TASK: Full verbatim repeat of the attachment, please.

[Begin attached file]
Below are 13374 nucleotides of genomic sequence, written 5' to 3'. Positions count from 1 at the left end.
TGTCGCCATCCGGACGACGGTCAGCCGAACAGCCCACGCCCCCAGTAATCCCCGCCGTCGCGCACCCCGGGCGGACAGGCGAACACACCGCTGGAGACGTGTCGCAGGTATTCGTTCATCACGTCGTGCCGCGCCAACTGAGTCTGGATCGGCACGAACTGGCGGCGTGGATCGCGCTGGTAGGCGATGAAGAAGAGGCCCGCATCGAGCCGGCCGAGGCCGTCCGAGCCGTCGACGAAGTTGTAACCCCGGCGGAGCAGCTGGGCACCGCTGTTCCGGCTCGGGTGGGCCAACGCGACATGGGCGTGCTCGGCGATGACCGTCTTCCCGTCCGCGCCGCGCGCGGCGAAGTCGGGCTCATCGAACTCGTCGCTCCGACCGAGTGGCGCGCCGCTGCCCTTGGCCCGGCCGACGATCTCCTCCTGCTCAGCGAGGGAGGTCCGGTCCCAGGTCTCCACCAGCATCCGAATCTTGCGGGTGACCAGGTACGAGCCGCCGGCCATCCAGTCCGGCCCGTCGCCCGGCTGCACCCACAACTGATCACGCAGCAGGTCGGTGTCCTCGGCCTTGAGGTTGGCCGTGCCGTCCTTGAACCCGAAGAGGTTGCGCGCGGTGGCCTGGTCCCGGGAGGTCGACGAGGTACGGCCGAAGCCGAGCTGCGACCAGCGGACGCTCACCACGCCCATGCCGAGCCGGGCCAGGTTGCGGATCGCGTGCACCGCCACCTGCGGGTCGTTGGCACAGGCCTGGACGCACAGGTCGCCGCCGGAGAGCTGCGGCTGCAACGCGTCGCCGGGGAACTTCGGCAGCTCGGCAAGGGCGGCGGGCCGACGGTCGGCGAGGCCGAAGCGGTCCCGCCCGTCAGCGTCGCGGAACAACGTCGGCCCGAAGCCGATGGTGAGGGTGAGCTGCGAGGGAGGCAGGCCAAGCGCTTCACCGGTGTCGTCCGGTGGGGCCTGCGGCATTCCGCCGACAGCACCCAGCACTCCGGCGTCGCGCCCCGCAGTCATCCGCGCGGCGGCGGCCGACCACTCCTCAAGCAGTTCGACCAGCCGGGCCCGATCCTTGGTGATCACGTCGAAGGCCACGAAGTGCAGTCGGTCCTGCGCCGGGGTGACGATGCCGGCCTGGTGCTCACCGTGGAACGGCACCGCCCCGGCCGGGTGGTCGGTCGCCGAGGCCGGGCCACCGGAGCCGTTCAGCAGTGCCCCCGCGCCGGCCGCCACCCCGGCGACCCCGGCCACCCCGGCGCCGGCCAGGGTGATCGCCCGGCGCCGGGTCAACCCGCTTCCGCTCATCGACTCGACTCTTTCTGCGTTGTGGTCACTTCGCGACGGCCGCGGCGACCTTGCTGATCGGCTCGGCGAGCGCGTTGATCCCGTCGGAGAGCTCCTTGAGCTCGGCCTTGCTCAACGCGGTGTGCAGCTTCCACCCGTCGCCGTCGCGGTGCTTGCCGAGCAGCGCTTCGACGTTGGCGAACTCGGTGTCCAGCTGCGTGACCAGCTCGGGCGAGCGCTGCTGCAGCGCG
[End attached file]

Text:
Below are 13374 nucleotides of genomic sequence, written 5' to 3'. Positions count from 1 at the left end.
TGTCGCCATCCGGACGACGGTCAGCCGAACAGCCCACGCCCCCAGTAATCCCCGCCGTCGCGCACCCCGGGCGGACAGGCGAACACACCGCTGGAGACGTGTCGCAGGTATTCGTTCATCACGTCGTGCCGCGCCAACTGAGTCTGGATCGGCACGAACTGGCGGCGTGGATCGCGCTGGTAGGCGATGAAGAAGAGGCCCGCATCGAGCCGGCCGAGGCCGTCCGAGCCGTCGACGAAGTTGTAACCCCGGCGGAGCAGCTGGGCACCGCTGTTCCGGCTCGGGTGGGCCAACGCGACATGGGCGTGCTCGGCGATGACCGTCTTCCCGTCCGCGCCGCGCGCGGCGAAGTCGGGCTCATCGAACTCGTCGCTCCGACCGAGTGGCGCGCCGCTGCCCTTGGCCCGGCCGACGATCTCCTCCTGCTCAGCGAGGGAGGTCCGGTCCCAGGTCTCCACCAGCATCCGAATCTTGCGGGTGACCAGGTACGAGCCGCCGGCCATCCAGTCCGGCCCGTCGCCCGGCTGCACCCACAACTGATCACGCAGCAGGTCGGTGTCCTCGGCCTTGAGGTTGGCCGTGCCGTCCTTGAACCCGAAGAGGTTGCGCGCGGTGGCCTGGTCCCGGGAGGTCGACGAGGTACGGCCGAAGCCGAGCTGCGACCAGCGGACGCTCACCACGCCCATGCCGAGCCGGGCCAGGTTGCGGATCGCGTGCACCGCCACCTGCGGGTCGTTGGCACAGGCCTGGACGCACAGGTCGCCGCCGGAGAGCTGCGGCTGCAACGCGTCGCCGGGGAACTTCGGCAGCTCGGCAAGGGCGGCGGGCCGACGGTCGGCGAGGCCGAAGCGGTCCCGCCCGTCAGCGTCGCGGAACAACGTCGGCCCGAAGCCGATGGTGAGGGTGAGCTGCGAGGGAGGCAGGCCAAGCGCTTCACCGGTGTCGTCCGGTGGGGCCTGCGGCATTCCGCCGACAGCACCCAGCACTCCGGCGTCGCGCCCCGCAGTCATCCGCGCGGCGGCGGCCGACCACTCCTCAAGCAGTTCGACCAGCCGGGCCCGATCCTTGGTGATCACGTCGAAGGCCACGAAGTGCAGTCGGTCCTGCGCCGGGGTGACGATGCCGGCCTGGTGCTCACCGTGGAACGGCACCGCCCCGGCCGGGTGGTCGGTCGCCGAGGCCGGGCCACCGGAGCCGTTCAGCAGTGCCCCCGCGCCGGCCGCCACCCCGGCGACCCCGGCCACCCCGGCGCCGGCCAGGGTGATCGCCCGGCGCCGGGTCAACCCGCTTCCGCTCATCGACTCGACTCTTTCTGCGTTGTGGTCACTTCGCGACGGCCGCGGCGACCTTGCTGATCGGCTCGGCGAGCGCGTTGATCCCGTCGGAGAGCTCCTTGAGCTCGGCCTTGCTCAACGCGGTGTGCAGCTTCCACCCGTCGCCGTCGCGGTGCTTGCCGAGCAGCGCTTCGACGTTGGCGAACTCGGTGTCCAGCTGCGTGACCAGCTCGGGCGAGCGCTGCTGCAGCGCG